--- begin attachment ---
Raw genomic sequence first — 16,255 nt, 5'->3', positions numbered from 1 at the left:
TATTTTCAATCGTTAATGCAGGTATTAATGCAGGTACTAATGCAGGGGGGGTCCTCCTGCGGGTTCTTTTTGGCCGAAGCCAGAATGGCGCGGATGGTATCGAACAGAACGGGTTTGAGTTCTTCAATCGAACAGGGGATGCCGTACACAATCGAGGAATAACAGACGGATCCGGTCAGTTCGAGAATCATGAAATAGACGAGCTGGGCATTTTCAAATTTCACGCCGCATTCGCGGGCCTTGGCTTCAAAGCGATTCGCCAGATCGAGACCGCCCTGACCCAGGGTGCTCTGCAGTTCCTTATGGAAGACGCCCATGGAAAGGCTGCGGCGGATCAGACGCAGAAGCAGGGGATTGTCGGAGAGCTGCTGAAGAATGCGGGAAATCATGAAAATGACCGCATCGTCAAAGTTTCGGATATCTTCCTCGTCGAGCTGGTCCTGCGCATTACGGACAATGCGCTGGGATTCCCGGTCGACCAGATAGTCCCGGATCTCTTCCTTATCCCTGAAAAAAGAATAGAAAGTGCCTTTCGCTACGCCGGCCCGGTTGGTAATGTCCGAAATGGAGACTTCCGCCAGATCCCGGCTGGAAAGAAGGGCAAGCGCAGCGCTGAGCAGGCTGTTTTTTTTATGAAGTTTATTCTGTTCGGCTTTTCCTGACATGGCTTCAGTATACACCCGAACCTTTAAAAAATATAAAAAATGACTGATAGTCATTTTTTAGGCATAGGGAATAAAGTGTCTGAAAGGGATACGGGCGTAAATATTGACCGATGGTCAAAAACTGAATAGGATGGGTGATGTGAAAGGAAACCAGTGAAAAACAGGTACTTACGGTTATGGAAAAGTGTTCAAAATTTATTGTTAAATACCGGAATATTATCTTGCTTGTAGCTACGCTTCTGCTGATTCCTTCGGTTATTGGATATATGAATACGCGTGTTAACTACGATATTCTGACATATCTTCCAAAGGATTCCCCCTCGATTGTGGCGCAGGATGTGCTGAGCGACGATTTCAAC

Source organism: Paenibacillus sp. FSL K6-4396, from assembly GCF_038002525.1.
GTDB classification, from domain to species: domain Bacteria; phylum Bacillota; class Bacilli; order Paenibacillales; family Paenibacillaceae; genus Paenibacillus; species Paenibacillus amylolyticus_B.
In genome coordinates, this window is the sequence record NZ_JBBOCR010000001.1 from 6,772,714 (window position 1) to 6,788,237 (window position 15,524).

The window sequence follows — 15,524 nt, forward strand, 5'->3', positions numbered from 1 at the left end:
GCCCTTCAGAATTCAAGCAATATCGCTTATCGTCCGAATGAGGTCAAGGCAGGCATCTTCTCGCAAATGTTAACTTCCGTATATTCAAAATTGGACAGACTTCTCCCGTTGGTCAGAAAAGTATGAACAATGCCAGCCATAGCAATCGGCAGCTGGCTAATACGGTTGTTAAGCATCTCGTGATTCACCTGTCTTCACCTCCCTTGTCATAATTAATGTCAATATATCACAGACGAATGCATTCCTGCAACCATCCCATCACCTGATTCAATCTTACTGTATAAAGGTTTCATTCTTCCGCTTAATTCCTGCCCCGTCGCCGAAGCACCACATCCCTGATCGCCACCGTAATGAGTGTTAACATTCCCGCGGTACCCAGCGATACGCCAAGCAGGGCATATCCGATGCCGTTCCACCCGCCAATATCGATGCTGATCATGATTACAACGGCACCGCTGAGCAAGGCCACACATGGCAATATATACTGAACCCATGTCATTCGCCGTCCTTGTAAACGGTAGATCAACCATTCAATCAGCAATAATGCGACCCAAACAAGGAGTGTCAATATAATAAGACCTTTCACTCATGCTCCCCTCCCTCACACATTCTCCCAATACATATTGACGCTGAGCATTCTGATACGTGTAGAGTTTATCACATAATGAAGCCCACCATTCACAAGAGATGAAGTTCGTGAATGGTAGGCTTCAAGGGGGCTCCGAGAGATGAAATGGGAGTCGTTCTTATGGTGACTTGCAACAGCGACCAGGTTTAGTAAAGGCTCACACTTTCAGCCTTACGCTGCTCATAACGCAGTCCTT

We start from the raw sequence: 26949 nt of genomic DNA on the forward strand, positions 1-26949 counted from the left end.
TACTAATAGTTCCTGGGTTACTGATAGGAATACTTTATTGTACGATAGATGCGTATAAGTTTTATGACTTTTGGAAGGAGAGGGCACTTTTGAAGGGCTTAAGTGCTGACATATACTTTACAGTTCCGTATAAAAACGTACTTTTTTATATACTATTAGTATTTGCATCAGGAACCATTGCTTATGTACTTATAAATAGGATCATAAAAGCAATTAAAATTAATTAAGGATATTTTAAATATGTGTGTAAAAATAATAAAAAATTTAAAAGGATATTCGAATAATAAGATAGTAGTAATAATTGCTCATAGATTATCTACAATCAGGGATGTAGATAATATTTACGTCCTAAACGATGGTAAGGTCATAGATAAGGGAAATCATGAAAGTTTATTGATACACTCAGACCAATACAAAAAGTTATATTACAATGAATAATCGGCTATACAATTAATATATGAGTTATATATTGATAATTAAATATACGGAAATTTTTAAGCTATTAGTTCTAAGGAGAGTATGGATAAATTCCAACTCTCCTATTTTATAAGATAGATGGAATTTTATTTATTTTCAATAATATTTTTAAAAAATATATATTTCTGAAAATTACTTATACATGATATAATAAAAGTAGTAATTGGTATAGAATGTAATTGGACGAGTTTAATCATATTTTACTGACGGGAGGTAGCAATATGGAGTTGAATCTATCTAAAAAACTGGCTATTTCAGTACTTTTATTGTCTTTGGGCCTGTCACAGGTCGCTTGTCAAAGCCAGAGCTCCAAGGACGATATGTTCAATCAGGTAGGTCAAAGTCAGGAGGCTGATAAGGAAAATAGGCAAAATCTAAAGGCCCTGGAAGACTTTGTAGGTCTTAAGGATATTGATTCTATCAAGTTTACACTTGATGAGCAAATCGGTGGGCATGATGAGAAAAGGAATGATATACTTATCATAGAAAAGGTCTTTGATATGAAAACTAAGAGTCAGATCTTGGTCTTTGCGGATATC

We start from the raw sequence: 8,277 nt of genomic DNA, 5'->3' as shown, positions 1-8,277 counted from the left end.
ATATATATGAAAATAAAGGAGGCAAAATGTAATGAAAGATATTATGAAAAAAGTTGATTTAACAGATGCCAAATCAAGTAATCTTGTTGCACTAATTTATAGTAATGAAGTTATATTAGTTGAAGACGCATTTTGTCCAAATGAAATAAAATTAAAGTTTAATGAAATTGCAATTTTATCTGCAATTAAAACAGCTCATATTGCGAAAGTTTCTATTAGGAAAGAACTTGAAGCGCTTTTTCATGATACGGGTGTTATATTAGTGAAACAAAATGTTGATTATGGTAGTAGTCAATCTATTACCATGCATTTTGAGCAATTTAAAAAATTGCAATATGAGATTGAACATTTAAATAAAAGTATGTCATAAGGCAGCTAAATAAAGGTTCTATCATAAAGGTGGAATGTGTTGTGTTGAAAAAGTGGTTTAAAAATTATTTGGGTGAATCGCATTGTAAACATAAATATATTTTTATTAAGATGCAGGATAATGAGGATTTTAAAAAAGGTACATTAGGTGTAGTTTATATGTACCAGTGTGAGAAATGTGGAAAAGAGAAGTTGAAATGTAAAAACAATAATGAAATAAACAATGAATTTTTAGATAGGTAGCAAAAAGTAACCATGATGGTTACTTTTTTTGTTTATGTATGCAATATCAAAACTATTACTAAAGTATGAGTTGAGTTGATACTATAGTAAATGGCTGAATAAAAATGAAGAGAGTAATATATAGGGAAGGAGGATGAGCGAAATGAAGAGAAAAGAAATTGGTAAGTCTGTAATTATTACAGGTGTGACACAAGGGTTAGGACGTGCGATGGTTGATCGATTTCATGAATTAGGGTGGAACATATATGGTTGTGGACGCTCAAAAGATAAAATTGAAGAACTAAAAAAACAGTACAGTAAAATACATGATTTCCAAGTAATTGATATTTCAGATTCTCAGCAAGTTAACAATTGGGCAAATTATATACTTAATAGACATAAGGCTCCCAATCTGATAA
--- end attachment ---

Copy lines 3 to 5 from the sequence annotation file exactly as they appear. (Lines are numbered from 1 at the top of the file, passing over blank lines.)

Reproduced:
Source organism: Paenibacillus sp. FSL K6-4396, from assembly GCF_038002525.1.
GTDB classification, from domain to species: domain Bacteria; phylum Bacillota; class Bacilli; order Paenibacillales; family Paenibacillaceae; genus Paenibacillus; species Paenibacillus amylolyticus_B.
In genome coordinates, this window is the sequence record NZ_JBBOCR010000001.1 from 6,772,714 (window position 1) to 6,788,237 (window position 15,524).